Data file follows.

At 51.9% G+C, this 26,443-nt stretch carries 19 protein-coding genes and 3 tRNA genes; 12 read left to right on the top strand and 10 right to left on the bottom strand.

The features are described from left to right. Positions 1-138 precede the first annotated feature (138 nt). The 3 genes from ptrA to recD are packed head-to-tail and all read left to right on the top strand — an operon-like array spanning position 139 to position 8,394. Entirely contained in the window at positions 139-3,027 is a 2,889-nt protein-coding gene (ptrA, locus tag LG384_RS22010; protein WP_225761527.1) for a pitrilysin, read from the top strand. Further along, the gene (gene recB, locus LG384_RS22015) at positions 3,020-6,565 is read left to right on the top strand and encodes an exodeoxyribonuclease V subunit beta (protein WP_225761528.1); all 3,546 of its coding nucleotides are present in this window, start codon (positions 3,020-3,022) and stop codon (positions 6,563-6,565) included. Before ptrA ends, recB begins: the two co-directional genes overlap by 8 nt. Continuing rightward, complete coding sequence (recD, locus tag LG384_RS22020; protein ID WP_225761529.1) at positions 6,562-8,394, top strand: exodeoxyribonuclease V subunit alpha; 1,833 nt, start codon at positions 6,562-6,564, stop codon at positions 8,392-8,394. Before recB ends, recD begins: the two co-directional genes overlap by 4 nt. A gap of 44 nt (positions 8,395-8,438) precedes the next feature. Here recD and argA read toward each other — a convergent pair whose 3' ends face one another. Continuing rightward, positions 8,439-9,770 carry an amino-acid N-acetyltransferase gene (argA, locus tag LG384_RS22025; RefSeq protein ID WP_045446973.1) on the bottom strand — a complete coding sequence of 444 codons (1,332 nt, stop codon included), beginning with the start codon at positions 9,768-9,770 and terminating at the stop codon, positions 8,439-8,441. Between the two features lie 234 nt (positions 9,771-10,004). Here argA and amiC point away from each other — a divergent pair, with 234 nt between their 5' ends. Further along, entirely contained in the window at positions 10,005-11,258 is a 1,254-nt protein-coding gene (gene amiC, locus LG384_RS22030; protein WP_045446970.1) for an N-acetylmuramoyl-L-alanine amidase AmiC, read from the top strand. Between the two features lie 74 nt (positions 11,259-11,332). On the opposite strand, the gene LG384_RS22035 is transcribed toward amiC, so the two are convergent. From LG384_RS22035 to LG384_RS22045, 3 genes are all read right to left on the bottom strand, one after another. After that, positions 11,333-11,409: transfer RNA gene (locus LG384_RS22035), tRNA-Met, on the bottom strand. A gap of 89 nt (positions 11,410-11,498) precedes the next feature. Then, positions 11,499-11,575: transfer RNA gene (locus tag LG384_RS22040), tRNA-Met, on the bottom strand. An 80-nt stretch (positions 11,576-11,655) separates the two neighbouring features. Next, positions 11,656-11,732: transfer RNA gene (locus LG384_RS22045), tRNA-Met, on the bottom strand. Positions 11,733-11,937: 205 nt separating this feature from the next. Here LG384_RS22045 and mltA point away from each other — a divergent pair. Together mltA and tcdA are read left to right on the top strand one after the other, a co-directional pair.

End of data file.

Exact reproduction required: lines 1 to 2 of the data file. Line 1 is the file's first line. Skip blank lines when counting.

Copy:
At 51.9% G+C, this 26,443-nt stretch carries 19 protein-coding genes and 3 tRNA genes; 12 read left to right on the top strand and 10 right to left on the bottom strand.

The features are described from left to right. Positions 1-138 precede the first annotated feature (138 nt). The 3 genes from ptrA to recD are packed head-to-tail and all read left to right on the top strand — an operon-like array spanning position 139 to position 8,394. Entirely contained in the window at positions 139-3,027 is a 2,889-nt protein-coding gene (ptrA, locus tag LG384_RS22010; protein WP_225761527.1) for a pitrilysin, read from the top strand. Further along, the gene (gene recB, locus LG384_RS22015) at positions 3,020-6,565 is read left to right on the top strand and encodes an exodeoxyribonuclease V subunit beta (protein WP_225761528.1); all 3,546 of its coding nucleotides are present in this window, start codon (positions 3,020-3,022) and stop codon (positions 6,563-6,565) included. Before ptrA ends, recB begins: the two co-directional genes overlap by 8 nt. Continuing rightward, complete coding sequence (recD, locus tag LG384_RS22020; protein ID WP_225761529.1) at positions 6,562-8,394, top strand: exodeoxyribonuclease V subunit alpha; 1,833 nt, start codon at positions 6,562-6,564, stop codon at positions 8,392-8,394. Before recB ends, recD begins: the two co-directional genes overlap by 4 nt. A gap of 44 nt (positions 8,395-8,438) precedes the next feature. Here recD and argA read toward each other — a convergent pair whose 3' ends face one another. Continuing rightward, positions 8,439-9,770 carry an amino-acid N-acetyltransferase gene (argA, locus tag LG384_RS22025; RefSeq protein ID WP_045446973.1) on the bottom strand — a complete coding sequence of 444 codons (1,332 nt, stop codon included), beginning with the start codon at positions 9,768-9,770 and terminating at the stop codon, positions 8,439-8,441. Between the two features lie 234 nt (positions 9,771-10,004). Here argA and amiC point away from each other — a divergent pair, with 234 nt between their 5' ends. Further along, entirely contained in the window at positions 10,005-11,258 is a 1,254-nt protein-coding gene (gene amiC, locus LG384_RS22030; protein WP_045446970.1) for an N-acetylmuramoyl-L-alanine amidase AmiC, read from the top strand. Between the two features lie 74 nt (positions 11,259-11,332). On the opposite strand, the gene LG384_RS22035 is transcribed toward amiC, so the two are convergent. From LG384_RS22035 to LG384_RS22045, 3 genes are all read right to left on the bottom strand, one after another. After that, positions 11,333-11,409: transfer RNA gene (locus LG384_RS22035), tRNA-Met, on the bottom strand. A gap of 89 nt (positions 11,410-11,498) precedes the next feature. Then, positions 11,499-11,575: transfer RNA gene (locus tag LG384_RS22040), tRNA-Met, on the bottom strand. An 80-nt stretch (positions 11,576-11,655) separates the two neighbouring features. Next, positions 11,656-11,732: transfer RNA gene (locus LG384_RS22045), tRNA-Met, on the bottom strand. Positions 11,733-11,937: 205 nt separating this feature from the next. Here LG384_RS22045 and mltA point away from each other — a divergent pair. Together mltA and tcdA are read left to right on the top strand one after the other, a co-directional pair.